Leighton Gray is completing their Master’s degree in Gender Studies at UCD and is currently running for the position of Campaigns and Engagement officer in the upcoming Student Union election.
In their own words, Gray describes the role of Campaigns and Engagement officer as, “in its very basics, it is political campaigns and engaging with students, particularly with the focus on class reps.” They chose to run for this position to bring radical change to UCD and according to their manifesto, ‘break the formula’ of how the Student Union functions. When discussing the improvements that have to be done in the Student Union, Gray comments, “there needs to be an overhaul of how the SU is run.” They continue this point by elaborating, “I think not that the SU should be less professional, but it should recognize its mistakes and be open to criticism, because I think a lot of people turn away when the SU won’t admit its faults and letting more people in to the planning process.”
With their experience as the LGBTQ campaign coordinator for the SU, as well as their involvement as auditor in UCD for Choice in the year of the Repeal the 8th referendum, Leighton Gray is a well-established leader in UCD. They share, “I have a lot of experience in a lot of communicative jobs. The biggest one that is almost identical to this role would be having been auditor for UCD for Choice. It was absolutely vital that we kept in touch with everyone who’s interested, so that we could have regular meetings, regular protests, regular events that were usually well attended.” One of Gray’s biggest concerns if elected as C&E officer, is trying to draw in more students into all of the different campaigns around UCD. Gray expresses this concern about campaigns by saying that “I think the only issue really with campaigns is that there’s not a continuous update or action that could be done with it. The Great Donate is absolutely fabulous, but to have it twice a year and nothing in between, sometimes from the Union seems a bit like a waste.” The C&E candidate then adds how they intend on improving this in the future, “I think my main focus is continuity. Constantly having small things, even if it is online, just to make sure that whoever is interested in one thing, it keeps going.”
Gray is looking to increase ‘student agency and engagement’ when coordinating these campaigns. They discuss that there needs to be an ‘open door policy’ to make the students of UCD ‘feel more involved’ in the projects happening around campus. Gray highlights the three most important campaigns in UCD, which include the rent crisis, climate change and mental health. As a previous participant in the mental health services in UCD, Gray states, that by “knowing what the faults are inside out, I think it is probably what’s going to help the most.” One of the main issues that this candidate discusses, relating to this topic is that UCD needs to add more available services for their students. They share, “there needs to be more counsellors, there needs to be counsellors that are of colour and LGBTQ+ and not just a part time psychiatrist. I think that the end goal would be that we wouldn’t have to use it (external mental health services), that we would have enough resources in UCD.”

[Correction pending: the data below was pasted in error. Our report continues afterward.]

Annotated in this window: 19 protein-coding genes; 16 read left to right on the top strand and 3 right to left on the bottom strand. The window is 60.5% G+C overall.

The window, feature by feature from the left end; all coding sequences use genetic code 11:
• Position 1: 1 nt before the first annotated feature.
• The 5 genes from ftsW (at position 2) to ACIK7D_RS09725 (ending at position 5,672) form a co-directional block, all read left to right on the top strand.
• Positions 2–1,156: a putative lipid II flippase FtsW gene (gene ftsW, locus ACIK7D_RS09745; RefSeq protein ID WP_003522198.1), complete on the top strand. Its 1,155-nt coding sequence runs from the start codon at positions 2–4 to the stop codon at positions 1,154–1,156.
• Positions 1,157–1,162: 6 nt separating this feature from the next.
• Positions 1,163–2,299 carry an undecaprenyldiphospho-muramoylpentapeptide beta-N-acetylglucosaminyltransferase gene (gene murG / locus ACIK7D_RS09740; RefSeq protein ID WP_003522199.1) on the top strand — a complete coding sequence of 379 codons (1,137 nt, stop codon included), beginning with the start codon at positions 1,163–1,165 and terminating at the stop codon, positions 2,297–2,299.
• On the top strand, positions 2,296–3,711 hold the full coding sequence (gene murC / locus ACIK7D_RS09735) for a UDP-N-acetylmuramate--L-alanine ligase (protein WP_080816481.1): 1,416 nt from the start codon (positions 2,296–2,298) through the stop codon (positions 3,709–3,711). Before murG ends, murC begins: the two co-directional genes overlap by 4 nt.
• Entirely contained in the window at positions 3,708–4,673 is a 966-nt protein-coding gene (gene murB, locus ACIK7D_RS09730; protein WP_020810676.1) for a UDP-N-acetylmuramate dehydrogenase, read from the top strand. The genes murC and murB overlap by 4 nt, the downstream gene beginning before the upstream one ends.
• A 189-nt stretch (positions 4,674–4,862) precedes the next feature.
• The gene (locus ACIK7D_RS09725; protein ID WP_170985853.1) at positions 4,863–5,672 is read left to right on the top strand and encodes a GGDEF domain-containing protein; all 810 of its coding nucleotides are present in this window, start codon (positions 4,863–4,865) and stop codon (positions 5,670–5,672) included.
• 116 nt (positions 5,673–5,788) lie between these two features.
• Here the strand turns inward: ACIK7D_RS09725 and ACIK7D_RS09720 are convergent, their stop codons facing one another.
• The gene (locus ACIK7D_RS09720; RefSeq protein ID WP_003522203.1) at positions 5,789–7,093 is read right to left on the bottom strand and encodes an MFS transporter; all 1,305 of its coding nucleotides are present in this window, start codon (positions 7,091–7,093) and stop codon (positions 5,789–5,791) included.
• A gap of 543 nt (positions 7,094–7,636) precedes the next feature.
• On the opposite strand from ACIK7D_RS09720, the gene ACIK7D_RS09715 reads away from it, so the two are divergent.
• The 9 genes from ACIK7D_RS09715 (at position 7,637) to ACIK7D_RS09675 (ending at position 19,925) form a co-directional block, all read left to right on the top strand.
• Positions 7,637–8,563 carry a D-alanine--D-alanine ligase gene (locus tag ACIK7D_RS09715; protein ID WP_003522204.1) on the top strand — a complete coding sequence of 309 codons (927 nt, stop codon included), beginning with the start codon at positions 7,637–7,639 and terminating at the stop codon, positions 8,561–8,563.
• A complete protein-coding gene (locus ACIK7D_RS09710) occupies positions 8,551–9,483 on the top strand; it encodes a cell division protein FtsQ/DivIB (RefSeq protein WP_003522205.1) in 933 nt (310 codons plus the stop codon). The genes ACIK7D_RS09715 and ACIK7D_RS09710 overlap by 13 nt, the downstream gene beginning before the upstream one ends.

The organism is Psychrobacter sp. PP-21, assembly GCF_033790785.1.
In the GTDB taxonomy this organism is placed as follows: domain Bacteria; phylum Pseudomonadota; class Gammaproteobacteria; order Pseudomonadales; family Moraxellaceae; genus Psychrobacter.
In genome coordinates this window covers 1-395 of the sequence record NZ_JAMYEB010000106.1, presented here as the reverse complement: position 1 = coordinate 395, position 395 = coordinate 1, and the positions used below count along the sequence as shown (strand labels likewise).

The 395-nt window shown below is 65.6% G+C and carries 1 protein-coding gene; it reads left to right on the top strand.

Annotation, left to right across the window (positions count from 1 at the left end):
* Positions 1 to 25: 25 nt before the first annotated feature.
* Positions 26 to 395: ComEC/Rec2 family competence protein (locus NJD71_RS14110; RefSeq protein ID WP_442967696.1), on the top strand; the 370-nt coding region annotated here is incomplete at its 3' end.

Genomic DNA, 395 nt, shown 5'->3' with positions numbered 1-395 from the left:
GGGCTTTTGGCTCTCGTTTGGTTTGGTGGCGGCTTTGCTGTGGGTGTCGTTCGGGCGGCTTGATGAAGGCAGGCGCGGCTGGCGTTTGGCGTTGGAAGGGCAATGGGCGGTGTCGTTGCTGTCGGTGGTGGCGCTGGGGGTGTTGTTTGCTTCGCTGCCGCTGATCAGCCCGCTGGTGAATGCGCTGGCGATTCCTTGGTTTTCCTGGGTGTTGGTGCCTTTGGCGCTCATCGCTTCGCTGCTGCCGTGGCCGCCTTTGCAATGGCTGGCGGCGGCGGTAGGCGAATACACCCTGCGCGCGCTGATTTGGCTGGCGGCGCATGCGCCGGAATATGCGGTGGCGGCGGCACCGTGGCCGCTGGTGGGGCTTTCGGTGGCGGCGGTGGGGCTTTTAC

Another project that Gray finds important is the climate crisis. This is a movement “inspired by Greta Thunberg” and her Friday’s for Climate campaign that would involve UCD students partaking in a sit in ‘once a month’ in protest of climate change. However, Gray also wants to have “more knowledge of what UCD is doing in terms of its relationships with fossil fuel companies and to be able to challenge that.” Gray refers to this concept in their manifesto as a ‘system change, not climate change’ and intends on interacting with students ‘through social media, to share info on how to be more sustainable.’
In addition, Leighton Gray also comments on how the current SU are running protests relating to the rent crisis saying that they and “a lot of students are very frustrated with the lack of radical action and the compliance of rules” and confirms with this notion by saying, “ I don’t really think I’d call it radical.” Gray looks to bring more initiative to the role of C&E officer by sharing, “I’m not afraid to get in trouble with UCD, which is what I think we need right now, rather than playing it safe.” They then elaborate on their plans of what they are going to do next year. “I think, sometimes having protests earlier will show management that we’re trying to make a point and we’re not afraid to break the rules and push their buttons. Sometimes that might be the only way to get them to listen. I think that just talking when obviously someone is not listening, doesn’t make sense.”
Leighton Gray’s momentum for change is admirable and has strong ideas conceptually on how to initiate it. Their manifesto seems to lack examples and is light on details on the specifics of their campaign program. However, Gray counters this argument by stating “I didn’t think it was wise to promise very, very specific things if I don’t know I can deliver them, which is why I felt it was better to put the ideas that I had down and allow for it to be more adaptable.” All in all, Leighton Gray is a big picture person who wishes to switch up the system by acting first and talking second, if elected to be the Campaigns and Engagement officer for the Student Union.